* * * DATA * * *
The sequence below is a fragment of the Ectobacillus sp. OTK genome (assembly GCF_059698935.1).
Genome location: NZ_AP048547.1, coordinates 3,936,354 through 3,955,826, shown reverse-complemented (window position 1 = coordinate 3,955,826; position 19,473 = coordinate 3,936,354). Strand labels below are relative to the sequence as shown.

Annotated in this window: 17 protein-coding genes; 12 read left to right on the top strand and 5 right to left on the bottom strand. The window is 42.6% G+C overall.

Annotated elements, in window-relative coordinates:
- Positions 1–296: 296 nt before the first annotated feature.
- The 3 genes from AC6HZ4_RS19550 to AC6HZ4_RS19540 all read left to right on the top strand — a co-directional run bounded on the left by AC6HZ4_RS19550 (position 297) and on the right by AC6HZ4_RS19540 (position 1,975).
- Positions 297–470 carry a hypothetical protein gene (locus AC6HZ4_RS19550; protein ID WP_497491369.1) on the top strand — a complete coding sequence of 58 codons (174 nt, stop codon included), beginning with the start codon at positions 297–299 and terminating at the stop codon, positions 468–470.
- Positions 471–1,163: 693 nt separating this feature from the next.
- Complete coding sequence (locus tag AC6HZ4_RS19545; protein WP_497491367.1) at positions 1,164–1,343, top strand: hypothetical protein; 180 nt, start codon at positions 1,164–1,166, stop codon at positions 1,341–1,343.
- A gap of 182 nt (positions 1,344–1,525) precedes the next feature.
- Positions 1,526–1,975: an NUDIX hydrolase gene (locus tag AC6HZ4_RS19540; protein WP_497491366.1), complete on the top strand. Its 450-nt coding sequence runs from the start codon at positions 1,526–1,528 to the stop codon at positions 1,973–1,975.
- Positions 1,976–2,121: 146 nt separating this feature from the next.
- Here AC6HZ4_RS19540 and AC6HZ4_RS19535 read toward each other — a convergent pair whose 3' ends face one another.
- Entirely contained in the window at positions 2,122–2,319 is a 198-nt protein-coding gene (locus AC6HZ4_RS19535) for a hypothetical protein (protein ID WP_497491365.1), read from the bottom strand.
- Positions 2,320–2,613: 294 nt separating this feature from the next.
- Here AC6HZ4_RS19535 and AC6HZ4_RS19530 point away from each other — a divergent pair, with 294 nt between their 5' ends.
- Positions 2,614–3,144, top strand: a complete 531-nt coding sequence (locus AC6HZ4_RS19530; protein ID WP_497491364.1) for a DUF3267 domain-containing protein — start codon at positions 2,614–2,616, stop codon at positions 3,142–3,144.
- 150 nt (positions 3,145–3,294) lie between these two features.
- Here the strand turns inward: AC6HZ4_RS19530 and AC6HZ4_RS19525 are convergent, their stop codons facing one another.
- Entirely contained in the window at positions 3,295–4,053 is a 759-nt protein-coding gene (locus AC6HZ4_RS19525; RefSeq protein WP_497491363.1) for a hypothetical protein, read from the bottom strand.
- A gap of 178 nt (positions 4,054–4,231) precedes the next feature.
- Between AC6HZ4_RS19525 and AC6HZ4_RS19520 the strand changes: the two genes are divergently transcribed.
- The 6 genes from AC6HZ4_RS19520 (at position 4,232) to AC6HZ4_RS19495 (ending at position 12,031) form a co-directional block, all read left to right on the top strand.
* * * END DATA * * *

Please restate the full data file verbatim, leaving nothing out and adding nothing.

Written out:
The sequence below is a fragment of the Ectobacillus sp. OTK genome (assembly GCF_059698935.1).
Genome location: NZ_AP048547.1, coordinates 3,936,354 through 3,955,826, shown reverse-complemented (window position 1 = coordinate 3,955,826; position 19,473 = coordinate 3,936,354). Strand labels below are relative to the sequence as shown.

Annotated in this window: 17 protein-coding genes; 12 read left to right on the top strand and 5 right to left on the bottom strand. The window is 42.6% G+C overall.

Annotated elements, in window-relative coordinates:
- Positions 1–296: 296 nt before the first annotated feature.
- The 3 genes from AC6HZ4_RS19550 to AC6HZ4_RS19540 all read left to right on the top strand — a co-directional run bounded on the left by AC6HZ4_RS19550 (position 297) and on the right by AC6HZ4_RS19540 (position 1,975).
- Positions 297–470 carry a hypothetical protein gene (locus AC6HZ4_RS19550; protein ID WP_497491369.1) on the top strand — a complete coding sequence of 58 codons (174 nt, stop codon included), beginning with the start codon at positions 297–299 and terminating at the stop codon, positions 468–470.
- Positions 471–1,163: 693 nt separating this feature from the next.
- Complete coding sequence (locus tag AC6HZ4_RS19545; protein WP_497491367.1) at positions 1,164–1,343, top strand: hypothetical protein; 180 nt, start codon at positions 1,164–1,166, stop codon at positions 1,341–1,343.
- A gap of 182 nt (positions 1,344–1,525) precedes the next feature.
- Positions 1,526–1,975: an NUDIX hydrolase gene (locus tag AC6HZ4_RS19540; protein WP_497491366.1), complete on the top strand. Its 450-nt coding sequence runs from the start codon at positions 1,526–1,528 to the stop codon at positions 1,973–1,975.
- Positions 1,976–2,121: 146 nt separating this feature from the next.
- Here AC6HZ4_RS19540 and AC6HZ4_RS19535 read toward each other — a convergent pair whose 3' ends face one another.
- Entirely contained in the window at positions 2,122–2,319 is a 198-nt protein-coding gene (locus AC6HZ4_RS19535) for a hypothetical protein (protein ID WP_497491365.1), read from the bottom strand.
- Positions 2,320–2,613: 294 nt separating this feature from the next.
- Here AC6HZ4_RS19535 and AC6HZ4_RS19530 point away from each other — a divergent pair, with 294 nt between their 5' ends.
- Positions 2,614–3,144, top strand: a complete 531-nt coding sequence (locus AC6HZ4_RS19530; protein ID WP_497491364.1) for a DUF3267 domain-containing protein — start codon at positions 2,614–2,616, stop codon at positions 3,142–3,144.
- 150 nt (positions 3,145–3,294) lie between these two features.
- Here the strand turns inward: AC6HZ4_RS19530 and AC6HZ4_RS19525 are convergent, their stop codons facing one another.
- Entirely contained in the window at positions 3,295–4,053 is a 759-nt protein-coding gene (locus AC6HZ4_RS19525; RefSeq protein WP_497491363.1) for a hypothetical protein, read from the bottom strand.
- A gap of 178 nt (positions 4,054–4,231) precedes the next feature.
- Between AC6HZ4_RS19525 and AC6HZ4_RS19520 the strand changes: the two genes are divergently transcribed.
- The 6 genes from AC6HZ4_RS19520 (at position 4,232) to AC6HZ4_RS19495 (ending at position 12,031) form a co-directional block, all read left to right on the top strand.